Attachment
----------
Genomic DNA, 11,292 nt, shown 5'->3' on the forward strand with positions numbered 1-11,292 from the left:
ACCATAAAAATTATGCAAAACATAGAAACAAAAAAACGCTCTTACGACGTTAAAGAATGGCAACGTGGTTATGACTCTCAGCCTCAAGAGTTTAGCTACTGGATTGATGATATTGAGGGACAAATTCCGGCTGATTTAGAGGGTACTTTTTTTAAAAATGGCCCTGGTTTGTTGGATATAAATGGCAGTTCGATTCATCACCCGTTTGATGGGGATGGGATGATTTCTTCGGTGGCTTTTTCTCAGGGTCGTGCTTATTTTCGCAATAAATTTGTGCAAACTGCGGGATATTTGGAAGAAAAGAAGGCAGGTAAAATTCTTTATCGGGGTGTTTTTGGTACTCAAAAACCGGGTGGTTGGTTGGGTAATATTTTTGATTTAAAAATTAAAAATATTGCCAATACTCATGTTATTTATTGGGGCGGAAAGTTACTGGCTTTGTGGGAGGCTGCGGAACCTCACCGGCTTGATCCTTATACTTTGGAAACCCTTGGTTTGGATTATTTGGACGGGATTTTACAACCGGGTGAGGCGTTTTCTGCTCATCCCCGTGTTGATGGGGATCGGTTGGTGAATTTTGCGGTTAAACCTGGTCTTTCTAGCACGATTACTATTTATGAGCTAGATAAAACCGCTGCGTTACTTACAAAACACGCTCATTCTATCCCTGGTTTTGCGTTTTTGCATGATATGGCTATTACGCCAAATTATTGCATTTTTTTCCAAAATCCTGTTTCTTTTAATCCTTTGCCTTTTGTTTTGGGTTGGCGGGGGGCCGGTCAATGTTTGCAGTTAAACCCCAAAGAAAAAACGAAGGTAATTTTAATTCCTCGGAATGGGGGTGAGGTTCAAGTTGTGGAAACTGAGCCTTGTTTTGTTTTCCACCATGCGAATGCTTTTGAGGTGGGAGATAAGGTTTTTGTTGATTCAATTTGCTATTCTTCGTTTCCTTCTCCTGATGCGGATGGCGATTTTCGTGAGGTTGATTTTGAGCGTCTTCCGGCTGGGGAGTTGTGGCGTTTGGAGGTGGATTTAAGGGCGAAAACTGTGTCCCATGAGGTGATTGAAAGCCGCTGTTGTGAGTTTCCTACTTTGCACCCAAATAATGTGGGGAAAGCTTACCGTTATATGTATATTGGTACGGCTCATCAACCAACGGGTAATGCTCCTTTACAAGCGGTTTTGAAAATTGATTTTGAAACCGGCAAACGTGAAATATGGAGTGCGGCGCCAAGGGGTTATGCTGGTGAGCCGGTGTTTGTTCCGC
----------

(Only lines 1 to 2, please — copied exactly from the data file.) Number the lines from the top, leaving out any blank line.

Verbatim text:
Genomic DNA, 11,292 nt, shown 5'->3' on the forward strand with positions numbered 1-11,292 from the left:
ACCATAAAAATTATGCAAAACATAGAAACAAAAAAACGCTCTTACGACGTTAAAGAATGGCAACGTGGTTATGACTCTCAGCCTCAAGAGTTTAGCTACTGGATTGATGATATTGAGGGACAAATTCCGGCTGATTTAGAGGGTACTTTTTTTAAAAATGGCCCTGGTTTGTTGGATATAAATGGCAGTTCGATTCATCACCCGTTTGATGGGGATGGGATGATTTCTTCGGTGGCTTTTTCTCAGGGTCGTGCTTATTTTCGCAATAAATTTGTGCAAACTGCGGGATATTTGGAAGAAAAGAAGGCAGGTAAAATTCTTTATCGGGGTGTTTTTGGTACTCAAAAACCGGGTGGTTGGTTGGGTAATATTTTTGATTTAAAAATTAAAAATATTGCCAATACTCATGTTATTTATTGGGGCGGAAAGTTACTGGCTTTGTGGGAGGCTGCGGAACCTCACCGGCTTGATCCTTATACTTTGGAAACCCTTGGTTTGGATTATTTGGACGGGATTTTACAACCGGGTGAGGCGTTTTCTGCTCATCCCCGTGTTGATGGGGATCGGTTGGTGAATTTTGCGGTTAAACCTGGTCTTTCTAGCACGATTACTATTTATGAGCTAGATAAAACCGCTGCGTTACTTACAAAACACGCTCATTCTATCCCTGGTTTTGCGTTTTTGCATGATATGGCTATTACGCCAAATTATTGCATTTTTTTCCAAAATCCTGTTTCTTTTAATCCTTTGCCTTTTGTTTTGGGTTGGCGGGGGGCCGGTCAATGTTTGCAGTTAAACCCCAAAGAAAAAACGAAGGTAATTTTAATTCCTCGGAATGGGGGTGAGGTTCAAGTTGTGGAAACTGAGCCTTGTTTTGTTTTCCACCATGCGAATGCTTTTGAGGTGGGAGATAAGGTTTTTGTTGATTCAATTTGCTATTCTTCGTTTCCTTCTCCTGATGCGGATGGCGATTTTCGTGAGGTTGATTTTGAGCGTCTTCCGGCTGGGGAGTTGTGGCGTTTGGAGGTGGATTTAAGGGCGAAAACTGTGTCCCATGAGGTGATTGAAAGCCGCTGTTGTGAGTTTCCTACTTTGCACCCAAATAATGTGGGGAAAGCTTACCGTTATATGTATATTGGTACGGCTCATCAACCAACGGGTAATGCTCCTTTACAAGCGGTTTTGAAAATTGATTTTGAAACCGGCAAACGTGAAATATGGAGTGCGGCGCCAAGGGGTTATGCTGGTGAGCCGGTGTTTGTTCCGC